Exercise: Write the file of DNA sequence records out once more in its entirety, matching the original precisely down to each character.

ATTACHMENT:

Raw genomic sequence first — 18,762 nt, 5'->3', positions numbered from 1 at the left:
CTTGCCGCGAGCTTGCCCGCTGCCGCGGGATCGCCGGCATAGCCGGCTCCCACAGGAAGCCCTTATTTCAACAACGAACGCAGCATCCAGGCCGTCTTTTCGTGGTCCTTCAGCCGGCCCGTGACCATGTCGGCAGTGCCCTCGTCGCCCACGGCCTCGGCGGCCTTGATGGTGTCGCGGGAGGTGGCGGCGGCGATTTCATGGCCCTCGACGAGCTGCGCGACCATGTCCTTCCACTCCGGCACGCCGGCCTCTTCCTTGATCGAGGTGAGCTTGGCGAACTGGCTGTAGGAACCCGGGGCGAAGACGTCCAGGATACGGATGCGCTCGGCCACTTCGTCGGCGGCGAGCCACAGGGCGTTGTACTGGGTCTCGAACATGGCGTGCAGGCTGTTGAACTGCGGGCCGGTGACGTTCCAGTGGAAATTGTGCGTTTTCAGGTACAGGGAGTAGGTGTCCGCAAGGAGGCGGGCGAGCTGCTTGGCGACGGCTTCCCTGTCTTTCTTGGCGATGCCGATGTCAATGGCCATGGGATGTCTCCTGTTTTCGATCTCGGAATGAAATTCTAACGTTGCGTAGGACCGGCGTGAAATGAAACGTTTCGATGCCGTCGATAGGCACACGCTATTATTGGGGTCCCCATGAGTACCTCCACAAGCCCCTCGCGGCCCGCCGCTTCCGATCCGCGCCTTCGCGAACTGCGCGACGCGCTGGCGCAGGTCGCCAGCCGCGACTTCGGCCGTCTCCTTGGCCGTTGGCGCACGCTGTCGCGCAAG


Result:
Raw genomic sequence first — 18,762 nt, 5'->3', positions numbered from 1 at the left:
CTTGCCGCGAGCTTGCCCGCTGCCGCGGGATCGCCGGCATAGCCGGCTCCCACAGGAAGCCCTTATTTCAACAACGAACGCAGCATCCAGGCCGTCTTTTCGTGGTCCTTCAGCCGGCCCGTGACCATGTCGGCAGTGCCCTCGTCGCCCACGGCCTCGGCGGCCTTGATGGTGTCGCGGGAGGTGGCGGCGGCGATTTCATGGCCCTCGACGAGCTGCGCGACCATGTCCTTCCACTCCGGCACGCCGGCCTCTTCCTTGATCGAGGTGAGCTTGGCGAACTGGCTGTAGGAACCCGGGGCGAAGACGTCCAGGATACGGATGCGCTCGGCCACTTCGTCGGCGGCGAGCCACAGGGCGTTGTACTGGGTCTCGAACATGGCGTGCAGGCTGTTGAACTGCGGGCCGGTGACGTTCCAGTGGAAATTGTGCGTTTTCAGGTACAGGGAGTAGGTGTCCGCAAGGAGGCGGGCGAGCTGCTTGGCGACGGCTTCCCTGTCTTTCTTGGCGATGCCGATGTCAATGGCCATGGGATGTCTCCTGTTTTCGATCTCGGAATGAAATTCTAACGTTGCGTAGGACCGGCGTGAAATGAAACGTTTCGATGCCGTCGATAGGCACACGCTATTATTGGGGTCCCCATGAGTACCTCCACAAGCCCCTCGCGGCCCGCCGCTTCCGATCCGCGCCTTCGCGAACTGCGCGACGCGCTGGCGCAGGTCGCCAGCCGCGACTTCGGCCGTCTCCTTGGCCGTTGGCGCACGCTGTCGCGCAAG